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Modi’s rendezvous with KCR: What does it imply?

Modi’s rendezvous with KCR: What does it imply?
Highlights

The TRS seems like it is not averse to even joining the BJP-led political combine at the Centre. But, the BJP all India leadership perhaps calculates that any such open alliance would only benefit the Congress as it would channelise peoples’ discontent against the State government in its favour. 

The TRS seems like it is not averse to even joining the BJP-led political combine at the Centre. But, the BJP all India leadership perhaps calculates that any such open alliance would only benefit the Congress as it would channelise peoples’ discontent against the State government in its favour.

The BJP will, therefore, continue with its strategy that is overtly unpredictable and confusing, yet innately well-calculated to keep the Congress at bay, which has failed in comprehending the grammar of BJP-TRS love-hate relationship


As Telangana is all set to welcome Prime Minister Narendra Modi for his forthcoming visit, political pundits are busy looking beyond and trying to analyse possible political significance of the visit. Although, the Prime Minister’s itinerary is predominantly official, one cannot brush aside political implications that come along.

On the face of it, Modi is likely to inaugurate flagship schemes of the TRS-led State government, especially Mission Bhagiratha, besides releasing the Mission Kakatiya pylon.

The BJP might argue that the Central government’s generous spending is behind these State government schemes. Irrespective of the explanations put forth by the BJP State leadership, what cannot miss the eye is that Modi’s visit in itself will be an endorsement of KCR government’s pet schemes, notwithstanding the BJP State unit’s virulent criticism of Mission Bhagiratha and its reservations about Mission Kakatiya.

Especially, Narendra Modi joins KCR on August 7, the friendship day. The State BJP leaders have gone to the extent of calling these programmes a fiscal profligacy aimed at benefiting a handful of contractors. Taken against the new development, Modi’s ‘endorsement’ is bound to put the local BJP on a sticky wicket.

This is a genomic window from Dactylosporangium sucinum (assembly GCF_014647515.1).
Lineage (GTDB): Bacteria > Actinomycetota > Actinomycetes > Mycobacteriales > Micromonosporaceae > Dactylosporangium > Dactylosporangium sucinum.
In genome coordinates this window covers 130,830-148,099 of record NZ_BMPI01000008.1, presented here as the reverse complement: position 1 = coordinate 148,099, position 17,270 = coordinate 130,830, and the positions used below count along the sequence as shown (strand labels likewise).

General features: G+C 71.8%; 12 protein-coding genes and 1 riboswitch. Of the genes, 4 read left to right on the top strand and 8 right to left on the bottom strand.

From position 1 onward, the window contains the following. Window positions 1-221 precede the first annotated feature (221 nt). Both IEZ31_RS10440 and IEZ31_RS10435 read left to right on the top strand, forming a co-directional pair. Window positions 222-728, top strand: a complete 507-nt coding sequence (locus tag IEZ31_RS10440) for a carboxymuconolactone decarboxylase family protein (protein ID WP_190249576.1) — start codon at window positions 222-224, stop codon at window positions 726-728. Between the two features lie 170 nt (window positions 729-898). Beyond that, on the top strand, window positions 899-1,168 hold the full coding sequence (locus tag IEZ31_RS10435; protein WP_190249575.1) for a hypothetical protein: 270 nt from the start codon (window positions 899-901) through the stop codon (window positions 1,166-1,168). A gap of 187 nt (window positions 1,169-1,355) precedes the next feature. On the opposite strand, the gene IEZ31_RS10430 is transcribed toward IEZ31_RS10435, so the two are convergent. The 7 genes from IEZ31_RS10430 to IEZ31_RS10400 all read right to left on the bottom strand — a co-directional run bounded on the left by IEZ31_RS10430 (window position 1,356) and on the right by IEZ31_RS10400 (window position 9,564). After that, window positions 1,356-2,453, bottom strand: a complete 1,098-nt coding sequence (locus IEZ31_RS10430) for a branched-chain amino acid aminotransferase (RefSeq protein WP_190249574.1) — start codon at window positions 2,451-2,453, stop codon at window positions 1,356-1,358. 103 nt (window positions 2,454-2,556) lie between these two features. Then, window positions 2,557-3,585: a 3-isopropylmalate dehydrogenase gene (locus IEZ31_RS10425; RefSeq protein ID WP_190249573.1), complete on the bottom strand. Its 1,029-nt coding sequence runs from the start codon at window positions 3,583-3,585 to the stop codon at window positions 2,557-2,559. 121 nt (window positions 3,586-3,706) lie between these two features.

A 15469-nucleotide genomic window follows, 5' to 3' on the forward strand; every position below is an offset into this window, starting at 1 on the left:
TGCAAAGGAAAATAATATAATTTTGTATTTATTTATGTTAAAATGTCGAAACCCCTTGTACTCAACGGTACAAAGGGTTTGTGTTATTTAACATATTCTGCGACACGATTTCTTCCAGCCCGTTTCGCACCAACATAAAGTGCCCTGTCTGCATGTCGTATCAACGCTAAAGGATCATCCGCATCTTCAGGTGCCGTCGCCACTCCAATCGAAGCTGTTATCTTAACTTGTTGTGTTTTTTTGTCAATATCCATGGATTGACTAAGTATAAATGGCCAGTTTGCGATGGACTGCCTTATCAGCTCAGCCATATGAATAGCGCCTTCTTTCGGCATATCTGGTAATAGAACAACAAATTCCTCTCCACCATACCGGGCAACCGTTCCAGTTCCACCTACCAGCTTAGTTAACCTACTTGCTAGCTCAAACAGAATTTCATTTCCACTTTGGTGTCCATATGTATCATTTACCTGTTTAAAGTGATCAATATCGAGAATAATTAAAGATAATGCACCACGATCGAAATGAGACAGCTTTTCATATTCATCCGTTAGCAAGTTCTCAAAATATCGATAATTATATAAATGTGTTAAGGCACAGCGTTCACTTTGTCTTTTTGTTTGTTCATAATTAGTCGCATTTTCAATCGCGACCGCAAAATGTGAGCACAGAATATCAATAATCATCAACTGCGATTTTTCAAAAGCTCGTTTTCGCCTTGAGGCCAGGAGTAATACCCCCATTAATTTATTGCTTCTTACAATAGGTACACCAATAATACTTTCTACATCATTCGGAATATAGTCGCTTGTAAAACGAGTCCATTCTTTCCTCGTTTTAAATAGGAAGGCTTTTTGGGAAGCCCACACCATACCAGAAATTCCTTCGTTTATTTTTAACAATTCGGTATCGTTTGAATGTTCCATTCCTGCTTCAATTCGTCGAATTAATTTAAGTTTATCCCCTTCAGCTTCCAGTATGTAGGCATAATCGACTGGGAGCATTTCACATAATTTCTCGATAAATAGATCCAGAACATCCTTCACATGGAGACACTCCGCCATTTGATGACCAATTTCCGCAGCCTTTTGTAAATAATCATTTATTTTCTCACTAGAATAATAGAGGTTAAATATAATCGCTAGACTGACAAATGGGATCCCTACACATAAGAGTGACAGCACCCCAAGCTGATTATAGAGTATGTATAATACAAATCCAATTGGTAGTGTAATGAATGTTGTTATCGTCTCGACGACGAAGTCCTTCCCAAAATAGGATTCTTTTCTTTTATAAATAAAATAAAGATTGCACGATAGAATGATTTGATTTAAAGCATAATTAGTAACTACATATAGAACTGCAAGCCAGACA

However, if one looks at the larger picture, it exposes the line of thought and contrasting views prevalent in the BJP’s State and National leaderships vis-à-vis TRS and its government. How the Prime Minister could agree to inaugurate a programme for which even the Detailed Project Report (DPR) is not available, wondered a senior State BJP leader.

The fact of the matter is that the TRS, on its part, is also pursuing a love-hate relationship with the BJP. It has been to such extremes that even K Chandrashekar Rao made critical remarks over the new State BJP chief’s utterances, calling them ‘derogatory’ in nature.

Taken from a different angle, save during the GHMC polls, TRS has been appreciative of Modi’s programmes and was also an enthusiastic participant in the Swachh Bharat campaign.

On the other hand, the national BJP leaders, including those in the Union Cabinet, publicly praised KCR government’s flagship schemes like Mission Kakatiya and Mission Bhagiratha even as the State leaders had been overly critical of those schemes.

The State BJP leaders, perturbed by the friendly gestures from the All India leadership towards TRS government, have reportedly communicated their displeasure over this.

The State BJP reportedly told the central leadership that the given precarious situation, it would be difficult for the party to challenge the TRS at any point in time. Not one to miss the unspoken ‘differences’ of opinion, the TRS and the State ministers have been publicly attacking the State BJP leadership.

The culmination of this dichotomy in the BJP approach towards the TRS is the Prime Minister’s scheduled participation in a host of programmes at the request of the KCR government.

Not just the Prime Minister, even the party president Amit Shah primarily focused his attack on Congress during his public meeting in Suryapet recently. He just made a passing comment on the TRS leadership.

Amit Shah delivered a similar speech in Rajahmundry, primarily attacking Congress. At least, there is a reason for this in Andhra Pradesh as the BJP and the ruling Telugu Desam Party (TDP) are partners.